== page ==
Originally published in 1959 as a short story for The Magazine of Fantasy and Science Fiction, Daniel Keyes' Flowers for Algernon won a Hugo Award in 1960 for the Best Science Fiction Novelette of the Year. The story was then telecast on the U.S. Steel Hour in 1961 as "The Two Worlds of Charlie Gordon." Keyes reworked the short-story version of Flowers for Algernon into his first full-length novel. The novel version was published in 1966 and won the Nebula Award (the Best Novel of the Year by the Science Fiction Writers of America). Cliff Robertson won an Academy Award for Best Actor in CHARLY, the 1968 movie version of the book. The book was also developed into a dramatic musical called Charlie and Algernon, which has been performed in London, Washington, D.C., and on Broadway.
Flowers for Algernon, written in first person narration through the use of progress reports, brings the reader into the story as it happens. This technique allows the changes that occur in the main character to be apparent on both an internal and external level. Charlie Gordon — the main character and the subject of the experiment — is the author of these narratives; the reader views life through Charlie's eyes. His evolving syntax and spelling allow the reader to chart Charlie's development.
The novel, written in the mid-1960s, primarily takes place in New York City. It uses a vocabulary that today evokes a sense of political incorrectness, which is the only obvious characteristic that dates the book. To define Flowers for Algernon as a piece of science fiction only limits its appeal for many readers who choose not to read that genre. However, the science fiction label is justified be-cause the premise of the story is altering man's intelligence to superhuman proportions through surgical procedures that weren't possible when the story was written. Although this definition may not always constitute science fiction, it does so for this novel.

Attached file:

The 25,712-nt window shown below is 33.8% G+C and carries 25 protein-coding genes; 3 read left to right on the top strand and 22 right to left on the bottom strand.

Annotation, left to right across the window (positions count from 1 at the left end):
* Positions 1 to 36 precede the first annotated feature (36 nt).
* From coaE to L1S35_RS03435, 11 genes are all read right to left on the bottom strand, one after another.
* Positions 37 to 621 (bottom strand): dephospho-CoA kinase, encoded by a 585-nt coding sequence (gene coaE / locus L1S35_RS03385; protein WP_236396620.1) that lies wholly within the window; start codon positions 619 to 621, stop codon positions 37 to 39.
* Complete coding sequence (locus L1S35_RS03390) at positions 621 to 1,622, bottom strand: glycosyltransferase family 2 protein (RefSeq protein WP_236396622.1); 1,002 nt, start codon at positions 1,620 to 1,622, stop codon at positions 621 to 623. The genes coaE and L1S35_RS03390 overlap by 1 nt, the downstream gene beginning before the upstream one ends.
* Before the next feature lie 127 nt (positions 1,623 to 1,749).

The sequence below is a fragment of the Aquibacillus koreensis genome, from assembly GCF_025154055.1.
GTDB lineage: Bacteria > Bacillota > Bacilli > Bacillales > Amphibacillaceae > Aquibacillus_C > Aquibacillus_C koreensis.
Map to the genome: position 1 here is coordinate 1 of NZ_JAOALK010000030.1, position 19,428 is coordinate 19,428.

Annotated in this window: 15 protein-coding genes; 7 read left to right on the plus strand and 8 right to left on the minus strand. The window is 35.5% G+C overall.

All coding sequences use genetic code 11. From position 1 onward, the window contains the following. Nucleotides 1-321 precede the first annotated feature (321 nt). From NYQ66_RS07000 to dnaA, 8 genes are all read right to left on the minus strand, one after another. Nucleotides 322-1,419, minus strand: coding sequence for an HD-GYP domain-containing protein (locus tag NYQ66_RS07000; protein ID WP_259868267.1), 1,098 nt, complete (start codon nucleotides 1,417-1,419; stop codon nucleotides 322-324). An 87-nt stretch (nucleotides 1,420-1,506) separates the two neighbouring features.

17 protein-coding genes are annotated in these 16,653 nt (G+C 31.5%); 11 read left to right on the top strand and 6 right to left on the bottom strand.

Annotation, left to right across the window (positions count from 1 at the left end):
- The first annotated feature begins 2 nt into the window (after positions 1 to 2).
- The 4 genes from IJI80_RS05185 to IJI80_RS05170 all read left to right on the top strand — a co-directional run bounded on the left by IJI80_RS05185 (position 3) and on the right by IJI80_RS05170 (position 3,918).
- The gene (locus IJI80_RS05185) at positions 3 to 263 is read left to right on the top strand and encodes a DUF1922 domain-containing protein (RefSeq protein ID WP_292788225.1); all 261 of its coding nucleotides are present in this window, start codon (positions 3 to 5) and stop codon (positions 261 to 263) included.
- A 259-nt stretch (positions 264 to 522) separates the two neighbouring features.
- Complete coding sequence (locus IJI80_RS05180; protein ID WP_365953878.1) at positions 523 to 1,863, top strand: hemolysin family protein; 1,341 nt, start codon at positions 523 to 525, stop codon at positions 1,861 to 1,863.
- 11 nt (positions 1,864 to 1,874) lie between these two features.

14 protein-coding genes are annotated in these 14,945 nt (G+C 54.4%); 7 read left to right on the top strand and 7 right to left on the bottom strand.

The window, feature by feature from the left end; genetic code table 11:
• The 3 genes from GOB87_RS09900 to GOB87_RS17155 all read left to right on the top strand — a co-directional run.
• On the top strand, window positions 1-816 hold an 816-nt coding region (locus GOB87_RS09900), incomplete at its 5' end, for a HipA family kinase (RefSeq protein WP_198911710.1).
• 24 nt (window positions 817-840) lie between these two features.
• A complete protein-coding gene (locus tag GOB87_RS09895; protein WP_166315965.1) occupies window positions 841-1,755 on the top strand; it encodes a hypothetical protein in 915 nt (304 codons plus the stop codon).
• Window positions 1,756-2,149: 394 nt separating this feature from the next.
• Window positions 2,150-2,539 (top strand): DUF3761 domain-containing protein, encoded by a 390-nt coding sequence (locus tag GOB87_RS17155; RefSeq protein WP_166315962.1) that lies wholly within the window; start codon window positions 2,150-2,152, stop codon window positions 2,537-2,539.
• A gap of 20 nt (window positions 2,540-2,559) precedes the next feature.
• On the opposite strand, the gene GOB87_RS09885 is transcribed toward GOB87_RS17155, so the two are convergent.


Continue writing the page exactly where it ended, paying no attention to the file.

One of the central themes of Flowers for Algernon is the danger and/or impropriety of Man Playing God and reaching too high. Several characters in the book, including Charlie, bring up this theme, which must be included in any analysis of the book. Friendship as it is perceived and given, as well as its importance, is another recurring theme. A third, powerful theme revolves around the role and definition of human intelligence. Charlie was human before he was intelligent; what effect did his intelligence have on his own humanity, his treatment of others, and others' treatment of him? Did intelligence make him more or less "human" in how he related to himself and to other people? Algernon, who underwent the same operation and with whom Charlie felt the most connection, is a mouse. How does Algernon relate to Charlie's humanity? Readers should remember these questions as they read the novel and try to answer them.
Flowers for Algernon also touches on the importance of integrating sexuality into one's personal identity, not in the sense of engaging in sexual activity but on the higher level of acknowledging sex as a gift and a power and an expression of one's deepest self. Underlying these themes is the important issue of "family values." Having been emotionally abused and abandoned by his mother and father, what now constitutes "family" to Charlie? Despite his treatment, he retains the desire to please his parents throughout the book. But he also looks at his coworkers in the bakery as family, and he wants to please them, too. His birth family abandons him because he is not smart enough; his surrogate family abandons him because he is too smart. In the end, Charlie ends up in the Warren Home — despite Mr. Donner's pledge to keep Charlie out of the facility — to spare everyone's feelings. The powerful influence of family — and how family relates to friendship — is present through-out this book.